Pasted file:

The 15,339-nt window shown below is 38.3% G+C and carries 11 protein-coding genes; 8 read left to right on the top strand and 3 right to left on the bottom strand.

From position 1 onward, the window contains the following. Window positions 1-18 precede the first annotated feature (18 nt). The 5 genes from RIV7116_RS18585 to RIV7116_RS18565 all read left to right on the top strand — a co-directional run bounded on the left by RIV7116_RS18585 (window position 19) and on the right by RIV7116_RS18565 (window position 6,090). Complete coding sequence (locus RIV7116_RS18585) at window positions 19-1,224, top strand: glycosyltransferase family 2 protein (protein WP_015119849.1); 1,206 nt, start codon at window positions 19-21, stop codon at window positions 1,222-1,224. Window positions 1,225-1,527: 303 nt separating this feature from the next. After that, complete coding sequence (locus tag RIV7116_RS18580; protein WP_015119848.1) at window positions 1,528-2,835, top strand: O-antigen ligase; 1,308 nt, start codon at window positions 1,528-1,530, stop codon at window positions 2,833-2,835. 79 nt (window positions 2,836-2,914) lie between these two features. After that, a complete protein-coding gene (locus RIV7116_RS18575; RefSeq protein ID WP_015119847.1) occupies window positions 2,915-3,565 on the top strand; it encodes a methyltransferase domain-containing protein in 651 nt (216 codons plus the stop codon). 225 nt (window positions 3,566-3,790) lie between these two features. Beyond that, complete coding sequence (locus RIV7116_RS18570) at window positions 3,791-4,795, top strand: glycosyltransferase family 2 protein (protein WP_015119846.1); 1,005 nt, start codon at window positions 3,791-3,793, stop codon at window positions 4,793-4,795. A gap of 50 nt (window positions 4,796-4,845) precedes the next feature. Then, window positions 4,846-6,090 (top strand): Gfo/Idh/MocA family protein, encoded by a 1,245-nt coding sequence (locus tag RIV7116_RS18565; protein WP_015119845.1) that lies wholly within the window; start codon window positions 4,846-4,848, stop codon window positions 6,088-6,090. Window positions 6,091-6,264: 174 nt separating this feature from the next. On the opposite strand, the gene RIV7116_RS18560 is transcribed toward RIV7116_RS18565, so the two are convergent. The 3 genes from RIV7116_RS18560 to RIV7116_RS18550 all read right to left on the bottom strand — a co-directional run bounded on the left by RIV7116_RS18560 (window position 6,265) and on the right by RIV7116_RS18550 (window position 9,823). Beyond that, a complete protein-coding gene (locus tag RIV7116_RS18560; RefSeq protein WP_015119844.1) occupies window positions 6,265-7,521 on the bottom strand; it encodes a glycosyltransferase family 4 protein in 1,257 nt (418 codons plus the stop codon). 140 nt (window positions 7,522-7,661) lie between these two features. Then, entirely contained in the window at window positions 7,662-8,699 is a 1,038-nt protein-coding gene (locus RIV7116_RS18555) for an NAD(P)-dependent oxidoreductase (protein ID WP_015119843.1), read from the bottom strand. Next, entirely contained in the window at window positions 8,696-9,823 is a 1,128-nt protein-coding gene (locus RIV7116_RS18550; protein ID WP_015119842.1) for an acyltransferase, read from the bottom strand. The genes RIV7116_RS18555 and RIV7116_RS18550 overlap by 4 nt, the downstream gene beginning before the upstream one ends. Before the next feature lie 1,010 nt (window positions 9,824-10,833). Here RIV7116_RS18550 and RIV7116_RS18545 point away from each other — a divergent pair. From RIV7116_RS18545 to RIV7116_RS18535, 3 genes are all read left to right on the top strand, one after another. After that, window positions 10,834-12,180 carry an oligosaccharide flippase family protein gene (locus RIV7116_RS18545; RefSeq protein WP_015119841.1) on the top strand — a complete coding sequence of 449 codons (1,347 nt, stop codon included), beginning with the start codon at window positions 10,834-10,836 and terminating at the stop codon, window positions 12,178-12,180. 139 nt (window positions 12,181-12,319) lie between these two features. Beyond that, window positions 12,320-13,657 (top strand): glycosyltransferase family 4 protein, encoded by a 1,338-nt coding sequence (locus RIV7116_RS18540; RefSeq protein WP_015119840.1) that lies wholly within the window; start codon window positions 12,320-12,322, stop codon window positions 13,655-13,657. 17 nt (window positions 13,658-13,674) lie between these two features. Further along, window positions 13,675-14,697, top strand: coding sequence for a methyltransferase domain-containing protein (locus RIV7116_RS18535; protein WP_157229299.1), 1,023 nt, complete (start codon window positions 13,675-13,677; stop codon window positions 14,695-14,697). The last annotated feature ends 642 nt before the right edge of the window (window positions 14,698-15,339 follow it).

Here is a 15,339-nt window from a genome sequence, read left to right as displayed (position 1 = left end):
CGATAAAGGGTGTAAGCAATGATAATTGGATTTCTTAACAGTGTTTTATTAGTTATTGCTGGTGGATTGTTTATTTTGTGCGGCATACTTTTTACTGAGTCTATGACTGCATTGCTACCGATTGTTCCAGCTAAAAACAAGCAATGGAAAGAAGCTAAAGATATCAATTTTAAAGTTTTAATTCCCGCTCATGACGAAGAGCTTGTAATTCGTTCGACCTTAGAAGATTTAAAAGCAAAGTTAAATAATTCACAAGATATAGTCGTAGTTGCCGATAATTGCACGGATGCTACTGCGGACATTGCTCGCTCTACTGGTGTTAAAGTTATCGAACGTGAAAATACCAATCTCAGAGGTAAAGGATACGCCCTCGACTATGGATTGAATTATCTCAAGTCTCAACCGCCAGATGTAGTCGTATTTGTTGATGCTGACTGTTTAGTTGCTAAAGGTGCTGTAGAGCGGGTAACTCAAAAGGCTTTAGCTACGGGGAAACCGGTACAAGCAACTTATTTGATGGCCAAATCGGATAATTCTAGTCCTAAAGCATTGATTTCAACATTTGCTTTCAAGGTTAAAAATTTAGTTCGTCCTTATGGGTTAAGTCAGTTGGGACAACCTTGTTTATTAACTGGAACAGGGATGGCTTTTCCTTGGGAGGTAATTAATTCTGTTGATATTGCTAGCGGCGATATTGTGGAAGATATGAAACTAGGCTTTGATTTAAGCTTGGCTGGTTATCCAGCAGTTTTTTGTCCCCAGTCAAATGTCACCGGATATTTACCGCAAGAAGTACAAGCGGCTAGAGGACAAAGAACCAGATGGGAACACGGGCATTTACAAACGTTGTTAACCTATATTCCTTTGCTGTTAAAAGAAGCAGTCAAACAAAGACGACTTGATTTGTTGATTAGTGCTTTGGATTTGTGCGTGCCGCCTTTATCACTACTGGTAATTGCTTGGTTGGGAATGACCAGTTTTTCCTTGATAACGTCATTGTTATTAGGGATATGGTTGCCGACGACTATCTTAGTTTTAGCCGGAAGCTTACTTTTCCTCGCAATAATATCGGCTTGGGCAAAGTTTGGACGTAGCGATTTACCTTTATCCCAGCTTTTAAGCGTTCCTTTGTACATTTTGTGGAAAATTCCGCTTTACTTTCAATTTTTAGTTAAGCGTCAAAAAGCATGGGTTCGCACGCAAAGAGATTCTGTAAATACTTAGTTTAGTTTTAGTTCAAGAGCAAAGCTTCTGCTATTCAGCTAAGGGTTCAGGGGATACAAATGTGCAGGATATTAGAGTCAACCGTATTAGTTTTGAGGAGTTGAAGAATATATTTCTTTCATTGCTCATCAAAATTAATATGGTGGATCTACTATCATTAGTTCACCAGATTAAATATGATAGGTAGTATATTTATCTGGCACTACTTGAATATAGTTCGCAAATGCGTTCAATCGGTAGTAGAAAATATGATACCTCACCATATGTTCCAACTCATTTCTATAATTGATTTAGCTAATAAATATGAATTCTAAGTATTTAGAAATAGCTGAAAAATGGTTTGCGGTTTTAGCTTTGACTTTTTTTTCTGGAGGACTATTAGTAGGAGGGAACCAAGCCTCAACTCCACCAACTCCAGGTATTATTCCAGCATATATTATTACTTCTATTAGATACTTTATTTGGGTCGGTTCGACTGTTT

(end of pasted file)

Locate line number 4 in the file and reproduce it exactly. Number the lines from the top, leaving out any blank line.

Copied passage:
CGATAAAGGGTGTAAGCAATGATAATTGGATTTCTTAACAGTGTTTTATTAGTTATTGCTGGTGGATTGTTTATTTTGTGCGGCATACTTTTTACTGAGTCTATGACTGCATTGCTACCGATTGTTCCAGCTAAAAACAAGCAATGGAAAGAAGCTAAAGATATCAATTTTAAAGTTTTAATTCCCGCTCATGACGAAGAGCTTGTAATTCGTTCGACCTTAGAAGATTTAAAAGCAAAGTTAAATAATTCACAAGATATAGTCGTAGTTGCCGATAATTGCACGGATGCTACTGCGGACATTGCTCGCTCTACTGGTGTTAAAGTTATCGAACGTGAAAATACCAATCTCAGAGGTAAAGGATACGCCCTCGACTATGGATTGAATTATCTCAAGTCTCAACCGCCAGATGTAGTCGTATTTGTTGATGCTGACTGTTTAGTTGCTAAAGGTGCTGTAGAGCGGGTAACTCAAAAGGCTTTAGCTACGGGGAAACCGGTACAAGCAACTTATTTGATGGCCAAATCGGATAATTCTAGTCCTAAAGCATTGATTTCAACATTTGCTTTCAAGGTTAAAAATTTAGTTCGTCCTTATGGGTTAAGTCAGTTGGGACAACCTTGTTTATTAACTGGAACAGGGATGGCTTTTCCTTGGGAGGTAATTAATTCTGTTGATATTGCTAGCGGCGATATTGTGGAAGATATGAAACTAGGCTTTGATTTAAGCTTGGCTGGTTATCCAGCAGTTTTTTGTCCCCAGTCAAATGTCACCGGATATTTACCGCAAGAAGTACAAGCGGCTAGAGGACAAAGAACCAGATGGGAACACGGGCATTTACAAACGTTGTTAACCTATATTCCTTTGCTGTTAAAAGAAGCAGTCAAACAAAGACGACTTGATTTGTTGATTAGTGCTTTGGATTTGTGCGTGCCGCCTTTATCACTACTGGTAATTGCTTGGTTGGGAATGACCAGTTTTTCCTTGATAACGTCATTGTTATTAGGGATATGGTTGCCGACGACTATCTTAGTTTTAGCCGGAAGCTTACTTTTCCTCGCAATAATATCGGCTTGGGCAAAGTTTGGACGTAGCGATTTACCTTTATCCCAGCTTTTAAGCGTTCCTTTGTACATTTTGTGGAAAATTCCGCTTTACTTTCAATTTTTAGTTAAGCGTCAAAAAGCATGGGTTCGCACGCAAAGAGATTCTGTAAATACTTAGTTTAGTTTTAGTTCAAGAGCAAAGCTTCTGCTATTCAGCTAAGGGTTCAGGGGATACAAATGTGCAGGATATTAGAGTCAACCGTATTAGTTTTGAGGAGTTGAAGAATATATTTCTTTCATTGCTCATCAAAATTAATATGGTGGATCTACTATCATTAGTTCACCAGATTAAATATGATAGGTAGTATATTTATCTGGCACTACTTGAATATAGTTCGCAAATGCGTTCAATCGGTAGTAGAAAATATGATACCTCACCATATGTTCCAACTCATTTCTATAATTGATTTAGCTAATAAATATGAATTCTAAGTATTTAGAAATAGCTGAAAAATGGTTTGCGGTTTTAGCTTTGACTTTTTTTTCTGGAGGACTATTAGTAGGAGGGAACCAAGCCTCAACTCCACCAACTCCAGGTATTATTCCAGCATATATTATTACTTCTATTAGATACTTTATTTGGGTCGGTTCGACTGTTT